Top chef Gastón Riveira of La Cabrera gives us his tips on what to eat in the Argentine city that’s built a fine reputation for its exciting food scene.
Argentina’s culinary heritage and top quality produce, with the added influence of Spanish and Italian immigrants, has culminated in a food scene that the local people have a passion for. With its especially strong European influence and the nearby ranches of the Pampas, the capital Buenos Aires offers outstanding beef, most typically barbecued or breaded and fried, and Italian pizza, pasta and ice cream, as well as street eats like the savoury pastries known as empanadas that can be found across the city’s food loving neighbourhoods. One of Latin America’s top chefs, Gastón Riveira of the renowned Buenos Aires restaurant La Cabrera, gives us his tips on how to experience the best of his city’s cuisine.
The food scene
‘The European culture that influences Buenos Aires, therefore assimilating the world’s latest innovations faster, is what makes the city’s food scene so different. In Argentina the raw ingredients are cultivated and reared in our own country too, so our national dish is the meat that we have here. There’s a great offering and variety of sirloin steaks and short ribs especially.’
Three to try
‘Try the city’s Creole pasties [savoury meat pastries, known as empanadas], a Creole stew called locro [deriving from the Andean region, this dish incorporates corn, meat and vegetables], and the wide range of offal and vegetables that are cultivated on this region’s farms.’
‘There’s no doubt that La Cabrera will provide a medley of Argentina’s typical dishes, using the best raw materials and the most careful elaboration.’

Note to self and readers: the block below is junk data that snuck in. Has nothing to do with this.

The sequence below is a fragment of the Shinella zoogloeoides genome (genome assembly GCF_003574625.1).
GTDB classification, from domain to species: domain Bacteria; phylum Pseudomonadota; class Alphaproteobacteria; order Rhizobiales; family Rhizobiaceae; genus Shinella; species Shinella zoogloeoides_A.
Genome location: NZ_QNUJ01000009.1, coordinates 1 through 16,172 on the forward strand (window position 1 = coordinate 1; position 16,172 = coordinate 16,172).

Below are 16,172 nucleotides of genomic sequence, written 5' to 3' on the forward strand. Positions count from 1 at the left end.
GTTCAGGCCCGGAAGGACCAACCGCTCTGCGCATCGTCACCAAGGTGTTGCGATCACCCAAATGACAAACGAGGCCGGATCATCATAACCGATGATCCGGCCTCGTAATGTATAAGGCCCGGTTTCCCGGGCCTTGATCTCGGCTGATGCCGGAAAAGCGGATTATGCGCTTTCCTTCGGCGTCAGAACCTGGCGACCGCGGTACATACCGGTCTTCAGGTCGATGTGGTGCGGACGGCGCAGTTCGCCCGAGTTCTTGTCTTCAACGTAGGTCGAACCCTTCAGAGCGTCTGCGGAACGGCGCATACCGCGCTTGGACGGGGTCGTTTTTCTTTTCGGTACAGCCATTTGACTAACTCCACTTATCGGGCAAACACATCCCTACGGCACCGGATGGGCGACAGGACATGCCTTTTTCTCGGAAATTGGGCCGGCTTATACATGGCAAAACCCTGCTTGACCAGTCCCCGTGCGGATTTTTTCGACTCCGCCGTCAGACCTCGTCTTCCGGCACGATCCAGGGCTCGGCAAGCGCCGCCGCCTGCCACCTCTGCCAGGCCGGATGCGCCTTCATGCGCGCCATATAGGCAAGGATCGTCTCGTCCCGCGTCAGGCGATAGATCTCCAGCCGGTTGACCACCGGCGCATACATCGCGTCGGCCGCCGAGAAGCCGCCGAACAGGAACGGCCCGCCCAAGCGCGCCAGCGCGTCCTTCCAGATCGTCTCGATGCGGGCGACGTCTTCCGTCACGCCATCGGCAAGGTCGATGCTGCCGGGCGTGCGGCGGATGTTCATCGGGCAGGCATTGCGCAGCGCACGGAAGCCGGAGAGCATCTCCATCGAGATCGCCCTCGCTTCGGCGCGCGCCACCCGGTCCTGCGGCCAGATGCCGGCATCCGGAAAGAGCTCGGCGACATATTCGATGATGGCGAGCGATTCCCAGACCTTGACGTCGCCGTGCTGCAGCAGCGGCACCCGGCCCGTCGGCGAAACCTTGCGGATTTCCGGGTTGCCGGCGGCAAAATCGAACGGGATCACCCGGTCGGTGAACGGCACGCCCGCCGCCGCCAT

Among Buenos Aires’ many steakhouses, known locally as Parillas, La Cabrera stands out for its lively atmosphere, unique decor and faultlessly executed Argentine cuisine. The restaurant was named one of Latin America’s top 50 restaurants in the 2014 San Pellegrino awards.
La Cabrera, José Antonio Cabrera 5127, Buenos Aires.
‘My favourite area is Palermo because of its great offering and wide variety of gastronomic delights, as well as its architecture and ambience.’
As Buenos Aires’ largest neighbourhood, Palermo is split into smaller areas, from the oldest area of Palermo Viejo to the more bohemian Palermo Soho. The neighbourhood is bursting with both international and Argentine cafes and restaurants.
Authentically local dining experience
‘Definitely try the grilled meats for a local food experience. There are a lot of restaurants and parillas here, which all have different proposals, so where you go depends on what you wish to have that day. All of them offer great value and are welcoming to tourists.’
Día de la Tradición
Buenos Aires’ Día de la Tradición, celebrating gaucho culture to commemorate the Argentine poet José Hernandez, is an annual festival that takes place early November in the city’s Parque Criollo. As well as rodeo events, the festival celebrates traditional asado, giving visitors the chance to indulge in the national dish.
Buenos Aires food week
This festival is a biannual event during which the city’s most exclusive restaurants offer special lunch and dinner sets for prices that wouldn’t ordinarily be possible, giving devout foodies the chance to tour Buenos Aires’ culinary hotspots.